Chinese companies are edging closer to commercialising their Covid-19 vaccine candidates, making it an opportune time to draw up a shortlist of local drug developers and supply-chain players even after stellar run this year, analysts said.
While major global players like Pfizer, BioNTech, Moderna and AstraZeneca are grabbing the limelight with their novel mRNA shots, those developed by mainland Chinese rivals are in high demand in emerging markets despite being behind the curve in reaching the mass-production stage.
Three stocks are being touted as potential winners in the race to help control the Covid-19 pandemic that has killed more than 1.7 million people worldwide. Great Wall Securities recommends Hong Kong-listed CanSino Biologics and Shenzhen-listed Chongqing Zhifei Biological Products, while China Galaxy Securities prefers Zhifei and Shenzhen Kangtai Biological Products.
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“The Covid-19 pandemic will not be over in one year, we still need more variety of vaccines and in different formats next year or even in 2022,” said Zhao Bing, chief health care analyst at China Renaissance. “I don’t see it as a winner-takes-all scenario. It will take time to meet the needs of different markets due to affordability and logistics issues.”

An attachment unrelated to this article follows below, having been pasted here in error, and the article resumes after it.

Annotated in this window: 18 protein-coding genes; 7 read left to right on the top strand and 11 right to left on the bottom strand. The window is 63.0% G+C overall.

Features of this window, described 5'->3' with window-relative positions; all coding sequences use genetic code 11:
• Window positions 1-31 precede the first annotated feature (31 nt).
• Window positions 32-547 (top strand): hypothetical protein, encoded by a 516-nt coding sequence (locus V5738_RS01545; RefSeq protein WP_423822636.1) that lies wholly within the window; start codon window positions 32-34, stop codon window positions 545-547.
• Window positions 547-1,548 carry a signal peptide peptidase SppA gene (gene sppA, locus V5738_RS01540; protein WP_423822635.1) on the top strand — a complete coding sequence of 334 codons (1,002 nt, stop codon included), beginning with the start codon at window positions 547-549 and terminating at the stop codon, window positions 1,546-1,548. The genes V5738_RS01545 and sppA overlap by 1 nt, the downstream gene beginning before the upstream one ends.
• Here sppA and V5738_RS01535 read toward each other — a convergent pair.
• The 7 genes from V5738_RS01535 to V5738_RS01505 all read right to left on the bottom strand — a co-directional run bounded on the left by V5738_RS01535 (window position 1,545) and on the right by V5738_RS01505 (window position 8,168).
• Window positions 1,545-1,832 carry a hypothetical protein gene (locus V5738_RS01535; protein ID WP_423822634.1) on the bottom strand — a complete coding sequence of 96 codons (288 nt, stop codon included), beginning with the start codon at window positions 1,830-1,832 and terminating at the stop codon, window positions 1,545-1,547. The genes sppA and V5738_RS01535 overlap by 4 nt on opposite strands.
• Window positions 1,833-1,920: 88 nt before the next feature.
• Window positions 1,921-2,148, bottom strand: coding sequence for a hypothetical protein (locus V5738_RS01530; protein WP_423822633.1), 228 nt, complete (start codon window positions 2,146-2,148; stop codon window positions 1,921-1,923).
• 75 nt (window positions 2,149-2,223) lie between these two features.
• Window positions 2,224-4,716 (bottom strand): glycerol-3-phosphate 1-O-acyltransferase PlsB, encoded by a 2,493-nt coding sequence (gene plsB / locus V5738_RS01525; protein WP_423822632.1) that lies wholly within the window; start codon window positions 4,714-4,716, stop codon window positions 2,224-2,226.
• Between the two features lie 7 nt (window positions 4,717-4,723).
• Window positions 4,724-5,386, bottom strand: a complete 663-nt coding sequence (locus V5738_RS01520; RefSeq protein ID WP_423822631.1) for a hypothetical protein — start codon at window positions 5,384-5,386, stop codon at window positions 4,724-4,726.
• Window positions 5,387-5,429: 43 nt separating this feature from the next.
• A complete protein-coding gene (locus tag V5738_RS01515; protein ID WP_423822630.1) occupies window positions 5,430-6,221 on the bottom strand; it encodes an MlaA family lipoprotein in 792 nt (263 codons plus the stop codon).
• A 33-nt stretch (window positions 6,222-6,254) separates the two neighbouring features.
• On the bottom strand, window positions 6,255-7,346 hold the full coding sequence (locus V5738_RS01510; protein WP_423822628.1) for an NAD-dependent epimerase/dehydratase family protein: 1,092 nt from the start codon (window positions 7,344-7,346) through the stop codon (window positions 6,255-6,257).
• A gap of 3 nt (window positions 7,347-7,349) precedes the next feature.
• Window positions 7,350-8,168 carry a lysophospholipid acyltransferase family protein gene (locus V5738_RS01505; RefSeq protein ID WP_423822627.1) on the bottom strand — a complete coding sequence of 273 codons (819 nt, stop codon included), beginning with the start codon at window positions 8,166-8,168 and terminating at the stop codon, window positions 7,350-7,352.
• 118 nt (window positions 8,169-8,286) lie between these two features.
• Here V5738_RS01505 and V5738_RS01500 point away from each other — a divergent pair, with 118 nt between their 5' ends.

The three vaccine developers have risen by 121 to 197 per cent this year, more than double the increase in the MSCI China Healthcare Index, according to Bloomberg data. The index had 81 members with a combined market cap of HK$1.1 trillion (US$148 billion) as of November 30.
The trio, together with Sinovac Biotech and two units of state-owned China National Pharmaceuticals Group (CNPG), are among companies researching 222 vaccine candidates globally, according to the World Health Organization. Fifty-six have entered clinical trials, of which 14 are in late-stage phase three, typically a step before reaching commercial production.
CanSino started a multi-centre global phase-three trial programme in September, involving 40,000 participants in nations including Pakistan and Russia. Zhifei’s candidate will be tested on 5,000 volunteers in Uzbekistan, Xinhua reported last month, part of a multi-centre programme to test 29,000 subjects starting from December.
Shenzhen Kangtai plans to do phase-two trials on its own vaccine candidate. At the same time, it has an agreement with AstraZeneca to conduct clinical trials and commercialisation works for the market. It has committed to providing capacity to produce at least 100 million doses by the end of 2020, rising to 200 million doses by the end of 2021.
While Sinovac is listed on the Nasdaq, the stock has been suspended from trading since February 2019 pending clarification related to a shareholding dispute. Media reports suggest its candidate has more than 50 per cent efficacy in preventing the virus during trials in Brazil and more than 91 per cent in Turkey.
CanSino last traded at HK$173, after surging as high as HK$285.80 in May. Zhifei last changed hands at 154.50 yuan, 20 per cent below its record high of 194.20 yuan in early August. Kangtai on Friday closed at 180 yuan, 7.3 per cent lower than its all-time high of 194.21 yuan reached in August.